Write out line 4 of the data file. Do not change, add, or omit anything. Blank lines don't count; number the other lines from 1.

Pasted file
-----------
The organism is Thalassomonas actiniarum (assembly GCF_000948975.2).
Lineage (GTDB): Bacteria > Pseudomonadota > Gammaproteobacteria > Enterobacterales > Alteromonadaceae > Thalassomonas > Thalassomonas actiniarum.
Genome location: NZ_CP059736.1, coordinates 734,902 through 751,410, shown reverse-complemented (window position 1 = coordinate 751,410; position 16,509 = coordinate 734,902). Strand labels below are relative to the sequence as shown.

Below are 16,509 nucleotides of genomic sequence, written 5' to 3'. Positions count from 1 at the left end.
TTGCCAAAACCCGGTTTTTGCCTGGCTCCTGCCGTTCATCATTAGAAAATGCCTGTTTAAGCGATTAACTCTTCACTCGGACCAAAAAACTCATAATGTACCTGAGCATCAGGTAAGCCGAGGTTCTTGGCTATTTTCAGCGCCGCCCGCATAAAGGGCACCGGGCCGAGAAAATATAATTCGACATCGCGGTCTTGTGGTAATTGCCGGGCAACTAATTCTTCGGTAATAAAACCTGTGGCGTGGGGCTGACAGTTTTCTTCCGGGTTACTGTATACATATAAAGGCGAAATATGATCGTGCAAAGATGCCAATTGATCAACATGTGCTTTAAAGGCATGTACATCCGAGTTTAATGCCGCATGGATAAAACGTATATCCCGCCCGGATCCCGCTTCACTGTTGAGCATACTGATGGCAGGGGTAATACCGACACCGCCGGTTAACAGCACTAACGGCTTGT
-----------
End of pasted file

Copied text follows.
Below are 16,509 nucleotides of genomic sequence, written 5' to 3'. Positions count from 1 at the left end.